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SAS and Hadoop

Awesomely informative post on sascom magazine (whose editor I have I interviewed before here at http://www.decisionstats.com/interview-alison-bolen-sas-com/ – )

Great piece by Michael Ames ,SAS Data Integration Product Manager.

http://www.sas.com/news/sascom/hadoop-tips.html

 

Also see SAS’s big data thingys here at

http://www.sas.com/software/high-performance-analytics/in-memory-analytics/index.html

Solutions and Capabilities Using SAS® In-Memory Analytics

  • High-Performance Analytics – Get near-real-time insights with appliance-ready analytics software designed to tackle big data and complex problems.
  • High-Performance Risk – Faster, better risk management decisions based on the most up-to-date views of your overall risk exposure.
  • High-Performance Liquidity Risk Management – Take quick, decisive actions to secure adequate funding, especially in times of volatility.
  • High-Performance Stress Testing – Make faster, more precise decisions to protect the health of the firm.
  • Visual Analytics – Explore big data using in-memory capabilities to better understand all of your data, discover new patterns and publish reports to the Web and iPad®.

(Ajay- I liked the Visual Analytics piece especially for Big Data )

Note-

 

Interview Prof Benjamin Alamar , Sports Analytics

Here is an interview with Prof Benjamin Alamar, founding editor of the Journal of Quantitative Analysis in Sport, a professor of sports management at Menlo College and the Director of Basketball Analytics and Research for the Oklahoma City Thunder of the NBA.

Ajay – The movie Moneyball recently sparked out mainstream interest in analytics in sports.Describe the role of analytics in sports management

Benjamin- Analytics is impacting sports organizations on both the sport and business side.
On the Sport side, teams are using analytics, including advanced data management, predictive anlaytics, and information systems to gain a competitive edge. The use of analytics results in more accurate player valuations and projections, as well as determining effective strategies against specific opponents.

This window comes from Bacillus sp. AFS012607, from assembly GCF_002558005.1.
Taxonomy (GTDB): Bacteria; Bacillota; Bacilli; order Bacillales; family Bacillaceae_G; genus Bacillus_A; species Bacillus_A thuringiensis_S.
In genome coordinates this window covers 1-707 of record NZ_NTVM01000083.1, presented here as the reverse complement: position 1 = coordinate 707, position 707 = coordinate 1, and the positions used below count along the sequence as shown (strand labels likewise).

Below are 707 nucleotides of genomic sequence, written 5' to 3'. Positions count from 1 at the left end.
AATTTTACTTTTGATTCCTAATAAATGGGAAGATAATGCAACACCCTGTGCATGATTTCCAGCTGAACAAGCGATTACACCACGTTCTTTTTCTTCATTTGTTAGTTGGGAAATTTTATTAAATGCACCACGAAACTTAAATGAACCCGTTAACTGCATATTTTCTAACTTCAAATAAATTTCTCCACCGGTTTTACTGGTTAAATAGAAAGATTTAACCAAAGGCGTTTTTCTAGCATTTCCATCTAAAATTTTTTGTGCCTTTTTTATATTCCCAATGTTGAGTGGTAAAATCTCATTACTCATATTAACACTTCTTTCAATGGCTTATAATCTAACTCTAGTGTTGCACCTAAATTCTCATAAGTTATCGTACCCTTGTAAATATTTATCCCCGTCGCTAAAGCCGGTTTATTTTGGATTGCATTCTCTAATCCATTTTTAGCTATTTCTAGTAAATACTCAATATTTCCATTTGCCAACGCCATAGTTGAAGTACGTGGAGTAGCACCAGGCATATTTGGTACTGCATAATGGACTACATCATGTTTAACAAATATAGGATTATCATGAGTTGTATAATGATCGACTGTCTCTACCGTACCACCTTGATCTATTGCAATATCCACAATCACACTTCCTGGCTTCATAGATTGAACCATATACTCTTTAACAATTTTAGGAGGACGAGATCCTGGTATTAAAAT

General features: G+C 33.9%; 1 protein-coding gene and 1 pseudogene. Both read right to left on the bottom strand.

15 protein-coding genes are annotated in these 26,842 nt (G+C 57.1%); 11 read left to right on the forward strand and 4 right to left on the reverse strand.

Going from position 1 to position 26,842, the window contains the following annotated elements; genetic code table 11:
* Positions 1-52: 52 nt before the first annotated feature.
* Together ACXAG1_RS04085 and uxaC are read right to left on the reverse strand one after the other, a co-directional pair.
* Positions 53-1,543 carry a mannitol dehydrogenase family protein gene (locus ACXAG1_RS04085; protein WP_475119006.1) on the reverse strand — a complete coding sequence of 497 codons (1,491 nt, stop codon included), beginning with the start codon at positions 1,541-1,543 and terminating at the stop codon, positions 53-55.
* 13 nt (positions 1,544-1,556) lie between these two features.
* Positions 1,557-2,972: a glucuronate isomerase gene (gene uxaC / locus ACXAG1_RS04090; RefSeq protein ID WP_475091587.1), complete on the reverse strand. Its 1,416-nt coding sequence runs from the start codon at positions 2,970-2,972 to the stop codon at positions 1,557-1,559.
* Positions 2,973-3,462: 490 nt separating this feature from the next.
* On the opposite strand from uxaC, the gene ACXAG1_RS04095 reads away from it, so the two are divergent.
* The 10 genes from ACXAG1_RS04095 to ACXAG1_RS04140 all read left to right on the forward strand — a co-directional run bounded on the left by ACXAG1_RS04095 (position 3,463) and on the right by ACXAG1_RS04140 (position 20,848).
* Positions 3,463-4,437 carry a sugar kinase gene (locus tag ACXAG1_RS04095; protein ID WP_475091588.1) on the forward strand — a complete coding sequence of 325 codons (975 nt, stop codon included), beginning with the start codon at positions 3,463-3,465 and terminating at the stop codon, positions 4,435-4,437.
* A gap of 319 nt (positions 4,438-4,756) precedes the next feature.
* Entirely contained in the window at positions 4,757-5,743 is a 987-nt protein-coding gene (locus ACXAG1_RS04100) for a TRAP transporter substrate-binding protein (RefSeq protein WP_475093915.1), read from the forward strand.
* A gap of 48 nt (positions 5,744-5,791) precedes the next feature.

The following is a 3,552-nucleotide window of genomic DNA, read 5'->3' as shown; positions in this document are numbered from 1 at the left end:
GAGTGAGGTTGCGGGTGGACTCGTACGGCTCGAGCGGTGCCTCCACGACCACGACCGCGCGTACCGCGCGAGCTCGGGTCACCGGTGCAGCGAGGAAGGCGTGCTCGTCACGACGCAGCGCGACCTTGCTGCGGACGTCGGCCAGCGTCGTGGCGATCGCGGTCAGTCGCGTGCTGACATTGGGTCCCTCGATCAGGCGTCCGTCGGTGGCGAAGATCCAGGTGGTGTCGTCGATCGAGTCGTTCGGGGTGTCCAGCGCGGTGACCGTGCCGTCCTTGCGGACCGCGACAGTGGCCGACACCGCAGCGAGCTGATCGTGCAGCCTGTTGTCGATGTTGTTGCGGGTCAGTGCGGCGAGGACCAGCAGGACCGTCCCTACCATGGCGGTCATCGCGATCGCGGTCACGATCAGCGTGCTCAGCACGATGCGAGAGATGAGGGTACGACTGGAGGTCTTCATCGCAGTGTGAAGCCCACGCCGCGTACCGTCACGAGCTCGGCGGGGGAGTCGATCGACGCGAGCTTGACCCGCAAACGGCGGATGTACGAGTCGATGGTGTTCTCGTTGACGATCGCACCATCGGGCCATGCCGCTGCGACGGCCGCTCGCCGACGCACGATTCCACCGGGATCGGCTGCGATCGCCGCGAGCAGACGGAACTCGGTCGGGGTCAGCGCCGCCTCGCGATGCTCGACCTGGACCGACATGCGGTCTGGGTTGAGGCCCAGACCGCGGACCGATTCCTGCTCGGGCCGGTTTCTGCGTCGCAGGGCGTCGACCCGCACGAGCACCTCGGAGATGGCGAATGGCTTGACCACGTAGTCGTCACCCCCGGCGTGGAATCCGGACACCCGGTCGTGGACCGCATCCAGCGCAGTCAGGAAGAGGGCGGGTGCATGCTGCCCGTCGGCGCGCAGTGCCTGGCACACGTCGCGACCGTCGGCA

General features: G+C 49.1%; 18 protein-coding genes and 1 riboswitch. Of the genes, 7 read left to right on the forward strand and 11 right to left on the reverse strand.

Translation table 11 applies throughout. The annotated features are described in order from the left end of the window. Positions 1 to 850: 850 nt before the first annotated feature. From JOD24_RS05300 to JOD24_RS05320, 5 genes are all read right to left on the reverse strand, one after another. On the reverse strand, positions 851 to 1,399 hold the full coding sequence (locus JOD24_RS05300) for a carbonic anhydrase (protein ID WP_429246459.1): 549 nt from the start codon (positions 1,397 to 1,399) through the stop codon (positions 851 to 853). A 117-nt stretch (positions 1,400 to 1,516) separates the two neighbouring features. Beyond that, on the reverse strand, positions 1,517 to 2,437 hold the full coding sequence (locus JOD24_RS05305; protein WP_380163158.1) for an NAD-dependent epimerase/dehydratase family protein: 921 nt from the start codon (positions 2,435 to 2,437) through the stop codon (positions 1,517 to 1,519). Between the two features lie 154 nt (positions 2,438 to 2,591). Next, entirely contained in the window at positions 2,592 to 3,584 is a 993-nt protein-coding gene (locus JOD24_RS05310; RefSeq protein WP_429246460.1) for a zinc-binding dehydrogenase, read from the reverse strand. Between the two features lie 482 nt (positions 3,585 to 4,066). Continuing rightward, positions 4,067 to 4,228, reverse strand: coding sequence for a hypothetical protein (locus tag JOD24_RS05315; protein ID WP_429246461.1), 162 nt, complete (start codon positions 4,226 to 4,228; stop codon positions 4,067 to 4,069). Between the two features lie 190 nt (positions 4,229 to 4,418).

On the business side, teams are using the tools of analytics to increase revenue in a variety of ways including dynamic ticket pricing and optimizing of the placement of concession stands.
Ajay-  What are the ways analytics is used in specific sports that you have been part of?

Benjamin- A very typical first step for a team is to utilize the tools of predictive analytics to help inform their draft decisions.

Ajay- What are some of the tools, techniques and software that analytics in sports uses?
Benjamin- The tools of sports analytics do not differ much from the tools of business analytics. Regression analysis is fairly common as are other forms of data mining. In terms of software, R is a popular tool as is Excel and many of the other standard analysis tools.
Ajay- Describe your career journey and how you became involved in sports management. What are some of the tips you want to tell young students who wish to enter this field?

Benjamin- I got involved in sports through a company called Protrade Sports. Protrade initially was a fantasy sports company that was looking to develop a fantasy game based on advanced sports statistics and utilize a stock market concept instead of traditional drafting. I was hired due to my background in economics to develop the market aspect of the game.

There I met Roland Beech (who now works for the Mavericks) and Aaron Schatz (owner of footballoutsiders.com) and learned about the developing field of sports statistics. I then changed my research focus from economics to sports statistics and founded the Journal of Quantitative Analysis in Sports. Through the journal and my published research, I was able to establish a reputation of doing quality, useable work.

For students, I recommend developing very strong data management skills (sql and the like) and thinking carefully about what sort of questions a general manager or coach would care about. Being able to demonstrate analytic skills around actionable research will generally attract the attention of pro teams.

About-

Benjamin Alamar, Professor of Sport Management, Menlo College

Benjamin Alamar

Professor Benjamin Alamar is the founding editor of the Journal of Quantitative Analysis in Sport, a professor of sports management at Menlo College and the Director of Basketball Analytics and Research for the Oklahoma City Thunder of the NBA. He has published academic research in football, basketball and baseball, has presented at numerous conferences on sports analytics. He is also a co-creator of ESPN’s Total Quarterback Rating and a regular contributor to the Wall Street Journal. He has consulted for teams in the NBA and NFL, provided statistical analysis for author Michael Lewis for his recent book The Blind Side, and worked with numerous startup companies in the field of sports analytics. Professor Alamar is also an award winning economist who has worked academically and professionally in intellectual property valuation, public finance and public health. He received his PhD in economics from the University of California at Santa Barbara in 2001.